California Judge John F. Walter dismissed artist Ryder Ripps’s attempt to toss out a lawsuit that Yuga Labs, the parent company of the Bored Ape Yacht Club NFTs, brought against him. Now, the case could still head to trial.

In June, Yuga Labs filed a suit in which they alleged that Ripps’s RR/BAYC, a conceptual-art NFT collection, had misused Bored Ape Yacht Club’s trademarks to mislead buyers and devalue their brand.

In Ripps’s RR/BAYC project, the NFTs contained links that pointed to the same digital assets that as Bored Ape Yacht Club NFTs. Yuga Labs claimed that he had purposefully misled potential BAYC customers into buying his NFTs instead.

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In August, Ripps’s lawyers filed an anti-SLAPP motion, through which defendants can claim a lawsuit against them is being used to silence their speech. In the anti-SLAPP motion, Ripps’s lawyers said he had been engaged in a months-long online campaign to unmask alleged alt-right and neo-Nazi imagery embedded in BAYC NFTs by the company’s founders, Greg Solano, Wylie Aronow, Zeshan Ali, and Kerem Atalay. Ripps’s NFT project RR/BAYC was devised to protest this.

Judge Walter wrote that BAYC had “not brought claims against Defendants for defamation, slander, or libel. Instead, Plaintiff’s claims are limited to and arise out of Defendant’s unauthorized use of the BAYC Marks for commercial purposes.” He said that Ripps’s NFTs did not put forward an “idea or point of view,” and that, therefore, the free speech protections of an anti-SLAPP motion did not apply here.

“Our lawsuit to hold Ripps and Cahen accountable for their obvious and blatant theft of Yuga Labs’ trademarks rightfully moves forward with this ruling,” Yuga Labs said in a statement. “The court agrees that their heinous lies are unrelated to the case and do not give them carte blanche to infringe upon our marks. They intentionally misled consumers and made millions by using Yuga’s intellectual property to market and sell copycat NFTs. We will continue to prove these facts as the case progresses.”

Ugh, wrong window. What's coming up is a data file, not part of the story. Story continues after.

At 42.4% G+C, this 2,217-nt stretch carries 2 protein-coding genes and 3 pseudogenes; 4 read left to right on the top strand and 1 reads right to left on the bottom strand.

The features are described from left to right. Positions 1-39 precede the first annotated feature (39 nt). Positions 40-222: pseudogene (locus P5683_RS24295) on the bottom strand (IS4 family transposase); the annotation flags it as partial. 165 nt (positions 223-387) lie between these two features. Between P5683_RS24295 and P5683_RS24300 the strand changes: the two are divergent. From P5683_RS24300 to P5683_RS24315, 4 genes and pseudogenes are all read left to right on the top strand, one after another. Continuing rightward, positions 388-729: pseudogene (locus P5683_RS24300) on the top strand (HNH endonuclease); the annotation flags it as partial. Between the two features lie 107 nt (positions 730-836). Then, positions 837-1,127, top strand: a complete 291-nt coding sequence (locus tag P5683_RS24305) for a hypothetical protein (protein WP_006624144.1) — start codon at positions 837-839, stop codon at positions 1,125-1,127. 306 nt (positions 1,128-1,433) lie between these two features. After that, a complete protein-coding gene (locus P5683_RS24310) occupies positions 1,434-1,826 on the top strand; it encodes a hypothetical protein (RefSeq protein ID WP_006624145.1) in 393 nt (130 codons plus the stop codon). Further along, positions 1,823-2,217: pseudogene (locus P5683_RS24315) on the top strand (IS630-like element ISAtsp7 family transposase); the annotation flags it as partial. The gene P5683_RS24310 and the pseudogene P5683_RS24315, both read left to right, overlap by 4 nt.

Ripps’s lawyers, however, said that the dismissal did not invalidate the artist’s claims about the racism of the BAYC project.

“There’s no question that what Ryder was criticizing here was what he perceived as incredibly offensive, racist and neo-Nazi imagery and that that is an important part of the case,” said Louis Tompros, one of Ripps’s lawyers. “In the disclaimer Ryder wrote that if you’re buying [an RR/BAYC NFT], you’re buying this to protest them, it’s a ‘fuck you’ to Yuga Labs. That’s was a pretty clear statement that distinguished one project from another, and they’ll have to prove that buyers still could have been confused.”

Tompros added that he plans to “show that this was indeed conceptual art and that it is highly implausible that there was any confusion as to what customers were buying.”

If Ripps does not appeal this decision, this case will go to trial and a jury will have to make judgements on a variety of issues, from the boundaries of conceptual art to the function of NFTs. The question of whether or not Ripps’s claims as to the racism of the BAYC project is relevant will also be in a potential jury’s hands.

The other issue Yuga Labs will have to contend with is whether or not the recent class action lawsuit taken against them, which claims that they concealed compensation for celebrities in return for promotion of their product, will come into play.